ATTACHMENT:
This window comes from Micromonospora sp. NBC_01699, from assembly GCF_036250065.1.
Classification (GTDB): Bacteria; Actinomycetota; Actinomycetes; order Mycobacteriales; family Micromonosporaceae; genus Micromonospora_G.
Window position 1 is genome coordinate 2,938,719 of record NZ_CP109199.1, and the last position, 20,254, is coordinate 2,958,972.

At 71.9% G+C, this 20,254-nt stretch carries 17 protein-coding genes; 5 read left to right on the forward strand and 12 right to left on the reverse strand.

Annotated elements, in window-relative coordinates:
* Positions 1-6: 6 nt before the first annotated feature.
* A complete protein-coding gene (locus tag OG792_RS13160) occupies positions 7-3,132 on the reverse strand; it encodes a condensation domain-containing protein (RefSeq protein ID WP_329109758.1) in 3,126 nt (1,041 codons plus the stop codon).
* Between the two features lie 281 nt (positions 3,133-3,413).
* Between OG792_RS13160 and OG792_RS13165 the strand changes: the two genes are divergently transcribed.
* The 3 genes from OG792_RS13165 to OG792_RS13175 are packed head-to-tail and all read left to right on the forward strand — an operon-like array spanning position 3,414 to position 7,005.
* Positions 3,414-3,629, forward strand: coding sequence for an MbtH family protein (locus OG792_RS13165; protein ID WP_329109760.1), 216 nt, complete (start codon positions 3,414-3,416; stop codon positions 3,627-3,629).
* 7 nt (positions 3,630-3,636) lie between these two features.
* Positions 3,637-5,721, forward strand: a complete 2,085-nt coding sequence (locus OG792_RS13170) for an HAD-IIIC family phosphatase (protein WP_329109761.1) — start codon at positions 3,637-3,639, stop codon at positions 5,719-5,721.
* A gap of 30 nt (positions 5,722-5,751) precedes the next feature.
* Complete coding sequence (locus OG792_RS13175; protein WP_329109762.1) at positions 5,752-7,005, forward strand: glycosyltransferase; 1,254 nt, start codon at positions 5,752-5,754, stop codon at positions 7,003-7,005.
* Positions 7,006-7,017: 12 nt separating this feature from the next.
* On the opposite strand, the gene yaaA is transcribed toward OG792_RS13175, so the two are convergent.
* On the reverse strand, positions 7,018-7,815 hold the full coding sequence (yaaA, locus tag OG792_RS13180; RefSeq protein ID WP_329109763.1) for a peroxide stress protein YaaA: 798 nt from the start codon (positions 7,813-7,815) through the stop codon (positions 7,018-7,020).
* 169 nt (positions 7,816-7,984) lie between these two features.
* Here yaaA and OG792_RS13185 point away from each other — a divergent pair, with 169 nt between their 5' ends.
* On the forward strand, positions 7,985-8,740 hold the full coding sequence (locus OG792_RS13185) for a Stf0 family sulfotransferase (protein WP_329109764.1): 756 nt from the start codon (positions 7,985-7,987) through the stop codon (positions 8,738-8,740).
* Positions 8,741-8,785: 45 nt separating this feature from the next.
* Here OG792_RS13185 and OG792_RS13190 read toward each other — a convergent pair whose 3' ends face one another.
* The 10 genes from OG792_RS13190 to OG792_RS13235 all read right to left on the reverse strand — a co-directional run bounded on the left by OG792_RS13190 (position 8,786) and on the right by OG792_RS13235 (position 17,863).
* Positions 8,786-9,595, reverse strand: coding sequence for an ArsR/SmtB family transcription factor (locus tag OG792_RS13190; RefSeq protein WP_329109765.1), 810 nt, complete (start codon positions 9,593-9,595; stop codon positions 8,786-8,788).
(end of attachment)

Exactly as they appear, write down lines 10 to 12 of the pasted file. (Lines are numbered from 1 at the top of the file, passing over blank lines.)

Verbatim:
* The 3 genes from OG792_RS13165 to OG792_RS13175 are packed head-to-tail and all read left to right on the forward strand — an operon-like array spanning position 3,414 to position 7,005.
* Positions 3,414-3,629, forward strand: coding sequence for an MbtH family protein (locus OG792_RS13165; protein ID WP_329109760.1), 216 nt, complete (start codon positions 3,414-3,416; stop codon positions 3,627-3,629).
* 7 nt (positions 3,630-3,636) lie between these two features.